OAKLAND -- In his last scheduled visit here as Major League Baseball commissioner, Bud Selig lamented Tuesday that the A's quest for a new stadium will remain an unfinished item on his to-do list.

"Do I wish it would have been solved? Of course I do. I wish it had. And I understand people's frustration," Selig said. "But is there anything I could have done differently? I don't think so.

"I'm toughest on myself, and I would say, 'I wish I could have done this or that.' But I can't say that here, because it really wouldn't be honest."

Selig, 80, will retire in January after a 22-year tenure that ranks second in baseball history to Kenesaw Mountain Landis (24 years).

He noted that 22 ballparks were built under his watch but leaves with Tampa and Oakland still waiting for the kind of modern facility that has helped the game enjoy unprecedented economic success elsewhere.

"Yeah, I'd like to be perfect. I don't mind telling you that I'm a perfectionist at heart," Selig said. "Listen, one of the reasons for the resurgence of this sport is the building of new stadiums. There's no question about that.

"(But) this was complicated. I know people don't understand that, but it is. If it were easy, and if it were easy in Tampa, then I would have been 24 for 24. I had hopes in both places."


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The A's have struggled for attendance at O.Co Coliseum, which the team shares with football's Raiders. San Jose has offered land for a ballpark, but the Giants have prevented the move by arguing that they hold the territorial rights in that region, a matter that has wound up in court.

The impasse looks much as it did in spring of 2009 when Selig first appointed a committee to analyze the A's hopes of securing a new stadium. As Selig said then: "The A's cannot and will not continue indefinitely in their current situation."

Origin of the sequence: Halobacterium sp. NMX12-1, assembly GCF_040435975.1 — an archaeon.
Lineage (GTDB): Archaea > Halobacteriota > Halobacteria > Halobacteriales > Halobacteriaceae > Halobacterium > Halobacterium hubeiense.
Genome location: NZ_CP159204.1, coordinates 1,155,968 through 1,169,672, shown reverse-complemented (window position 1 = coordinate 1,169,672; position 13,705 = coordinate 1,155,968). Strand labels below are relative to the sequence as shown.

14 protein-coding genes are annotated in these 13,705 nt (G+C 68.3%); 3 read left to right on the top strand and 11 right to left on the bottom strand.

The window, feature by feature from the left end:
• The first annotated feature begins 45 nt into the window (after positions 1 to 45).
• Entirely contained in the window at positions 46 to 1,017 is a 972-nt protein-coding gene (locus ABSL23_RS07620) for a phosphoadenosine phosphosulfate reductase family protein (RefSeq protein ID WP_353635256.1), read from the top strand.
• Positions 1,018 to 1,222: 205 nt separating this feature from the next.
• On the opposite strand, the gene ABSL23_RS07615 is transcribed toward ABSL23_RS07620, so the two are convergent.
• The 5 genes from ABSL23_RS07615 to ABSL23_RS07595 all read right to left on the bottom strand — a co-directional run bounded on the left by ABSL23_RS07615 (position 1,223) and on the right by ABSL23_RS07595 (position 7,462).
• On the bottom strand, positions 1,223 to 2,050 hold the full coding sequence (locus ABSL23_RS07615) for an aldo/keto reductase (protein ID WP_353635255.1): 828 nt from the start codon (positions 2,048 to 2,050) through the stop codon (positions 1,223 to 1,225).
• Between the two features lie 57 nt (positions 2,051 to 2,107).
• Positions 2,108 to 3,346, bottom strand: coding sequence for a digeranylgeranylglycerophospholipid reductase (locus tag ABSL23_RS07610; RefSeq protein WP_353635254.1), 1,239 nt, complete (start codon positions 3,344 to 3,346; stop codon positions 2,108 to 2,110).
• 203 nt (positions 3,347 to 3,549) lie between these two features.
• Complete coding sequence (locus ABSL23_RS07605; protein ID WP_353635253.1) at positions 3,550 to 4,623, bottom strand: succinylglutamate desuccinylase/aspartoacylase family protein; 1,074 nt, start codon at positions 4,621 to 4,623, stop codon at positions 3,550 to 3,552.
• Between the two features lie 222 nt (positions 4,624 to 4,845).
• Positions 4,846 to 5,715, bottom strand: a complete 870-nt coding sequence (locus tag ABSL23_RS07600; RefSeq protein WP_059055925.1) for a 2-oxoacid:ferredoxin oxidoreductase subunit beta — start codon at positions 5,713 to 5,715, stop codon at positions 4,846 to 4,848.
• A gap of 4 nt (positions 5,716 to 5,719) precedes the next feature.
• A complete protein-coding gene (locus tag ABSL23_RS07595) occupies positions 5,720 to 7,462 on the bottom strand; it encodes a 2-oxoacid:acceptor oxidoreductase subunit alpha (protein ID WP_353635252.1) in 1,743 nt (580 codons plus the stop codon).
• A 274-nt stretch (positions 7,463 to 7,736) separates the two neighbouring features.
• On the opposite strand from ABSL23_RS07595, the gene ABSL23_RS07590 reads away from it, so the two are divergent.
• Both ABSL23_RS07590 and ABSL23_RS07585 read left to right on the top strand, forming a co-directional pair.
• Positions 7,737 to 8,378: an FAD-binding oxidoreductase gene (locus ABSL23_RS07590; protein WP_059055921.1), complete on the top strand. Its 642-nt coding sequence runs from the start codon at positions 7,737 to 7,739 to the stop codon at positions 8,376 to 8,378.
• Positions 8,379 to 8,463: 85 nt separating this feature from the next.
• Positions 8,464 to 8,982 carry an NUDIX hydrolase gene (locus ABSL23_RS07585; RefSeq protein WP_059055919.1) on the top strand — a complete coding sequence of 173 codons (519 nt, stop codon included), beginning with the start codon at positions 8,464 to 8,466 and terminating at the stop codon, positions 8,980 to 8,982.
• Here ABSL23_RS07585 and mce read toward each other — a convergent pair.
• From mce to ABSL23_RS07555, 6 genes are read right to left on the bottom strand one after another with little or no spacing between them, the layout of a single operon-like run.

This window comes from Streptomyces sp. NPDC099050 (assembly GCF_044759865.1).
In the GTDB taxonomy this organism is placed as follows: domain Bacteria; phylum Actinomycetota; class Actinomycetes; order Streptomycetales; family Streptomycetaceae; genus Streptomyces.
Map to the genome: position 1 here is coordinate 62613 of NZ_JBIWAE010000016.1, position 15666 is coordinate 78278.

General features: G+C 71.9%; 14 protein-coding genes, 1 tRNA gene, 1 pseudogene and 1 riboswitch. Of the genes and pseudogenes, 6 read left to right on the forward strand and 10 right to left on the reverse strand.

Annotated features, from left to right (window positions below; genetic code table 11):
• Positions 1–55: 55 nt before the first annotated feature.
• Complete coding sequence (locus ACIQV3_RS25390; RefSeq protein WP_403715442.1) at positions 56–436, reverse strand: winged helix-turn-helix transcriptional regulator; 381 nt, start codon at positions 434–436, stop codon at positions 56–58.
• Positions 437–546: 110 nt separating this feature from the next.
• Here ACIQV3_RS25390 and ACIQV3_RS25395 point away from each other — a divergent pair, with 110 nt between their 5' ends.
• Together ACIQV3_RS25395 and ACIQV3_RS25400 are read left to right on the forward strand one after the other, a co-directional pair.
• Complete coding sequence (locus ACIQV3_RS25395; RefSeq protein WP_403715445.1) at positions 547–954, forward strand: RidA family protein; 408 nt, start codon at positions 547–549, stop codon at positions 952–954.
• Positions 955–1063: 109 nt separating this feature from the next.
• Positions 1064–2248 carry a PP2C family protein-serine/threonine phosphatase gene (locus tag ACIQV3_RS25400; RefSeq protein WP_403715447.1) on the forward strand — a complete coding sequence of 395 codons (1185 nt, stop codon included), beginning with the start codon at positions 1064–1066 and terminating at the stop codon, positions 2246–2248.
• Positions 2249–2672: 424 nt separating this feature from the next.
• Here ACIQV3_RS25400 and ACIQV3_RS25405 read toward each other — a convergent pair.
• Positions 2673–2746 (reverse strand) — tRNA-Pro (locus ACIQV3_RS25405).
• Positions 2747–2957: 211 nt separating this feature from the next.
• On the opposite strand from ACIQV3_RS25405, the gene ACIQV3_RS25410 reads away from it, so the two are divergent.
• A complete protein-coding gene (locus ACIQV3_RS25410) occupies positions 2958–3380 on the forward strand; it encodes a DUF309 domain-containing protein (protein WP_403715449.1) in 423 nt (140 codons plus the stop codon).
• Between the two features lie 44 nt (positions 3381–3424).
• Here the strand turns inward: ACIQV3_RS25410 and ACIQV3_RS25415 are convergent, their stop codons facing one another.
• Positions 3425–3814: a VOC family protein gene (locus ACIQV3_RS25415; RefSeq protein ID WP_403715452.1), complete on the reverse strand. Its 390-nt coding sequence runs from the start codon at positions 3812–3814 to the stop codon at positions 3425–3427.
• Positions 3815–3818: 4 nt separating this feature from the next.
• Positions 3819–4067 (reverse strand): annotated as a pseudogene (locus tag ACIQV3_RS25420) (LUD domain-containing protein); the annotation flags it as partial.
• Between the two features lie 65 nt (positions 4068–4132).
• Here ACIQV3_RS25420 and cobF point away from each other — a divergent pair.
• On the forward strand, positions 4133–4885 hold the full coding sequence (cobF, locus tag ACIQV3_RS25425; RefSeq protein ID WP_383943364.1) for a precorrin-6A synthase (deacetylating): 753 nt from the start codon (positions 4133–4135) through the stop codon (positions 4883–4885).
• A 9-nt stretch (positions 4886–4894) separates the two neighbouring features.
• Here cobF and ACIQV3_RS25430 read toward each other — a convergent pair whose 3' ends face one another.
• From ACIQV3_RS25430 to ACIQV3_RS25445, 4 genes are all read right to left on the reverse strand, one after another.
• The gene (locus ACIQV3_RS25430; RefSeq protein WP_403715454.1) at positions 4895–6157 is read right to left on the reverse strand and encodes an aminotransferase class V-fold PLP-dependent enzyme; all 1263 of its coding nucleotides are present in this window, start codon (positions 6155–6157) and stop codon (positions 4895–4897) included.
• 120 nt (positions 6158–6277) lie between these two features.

Five years later, and with just a few months left in office, Selig said that the current litigation puts "everything on hold, and that's just a fact of life."

In the meantime, the A's and Oakland officials agreed to a lease extension that could keep the team at O.co Coliseum through 2024.

The agreement gives the A's a measure of stability as they remain blocked by Major League Baseball from moving to San Jose. And it offers a window for Oakland officials to make their case to owner Lew Wolff that he should build a ballpark at the Coliseum site.

"This team needs a new ballpark," Selig said. "(The Coliseum) reminds me of County Stadium in its final days, and of Shea Stadium. And that's not a compliment."

Last week, owners voted Rob Manfred, 55, to be Selig's successor. Selig's longtime deputy will officially take over Jan. 25 and is expected to receive a three-year contract.

Selig hopes that the Manfred's experience working on the Oakland issue all these years will eventually lead to a resolution.

"He's been intimately involved," Selig said. "That's the good thing I think: Rob has been very involved in the lease extension and everything else. So at least the transition is good and constructive and will facilitate that."

A's manager Bob Melvin is a Selig fan. The two go back a long way -- Melvin's great aunt, Estie Epstein, used to play bridge with the parents of Selig's wife. That connection later helped Melvin get his post-playing career start.

"So I've known him for quite awhile and admired what he's done. Baseball's better for his service," Melvin said.

The manager credited Selig's major changes -- such as interleague play, revenue sharing and instant replay -- for creating a harmonious state of the game.

"For an old-school guy, he's really had an eye on some of the new-school things," Melvin said. "It's been an incredible run, and he's been a great commissioner."

Staff writer Carl Steward contributed to this report. Follow Daniel Brown on Twitter at twitter.com/mercbrownie.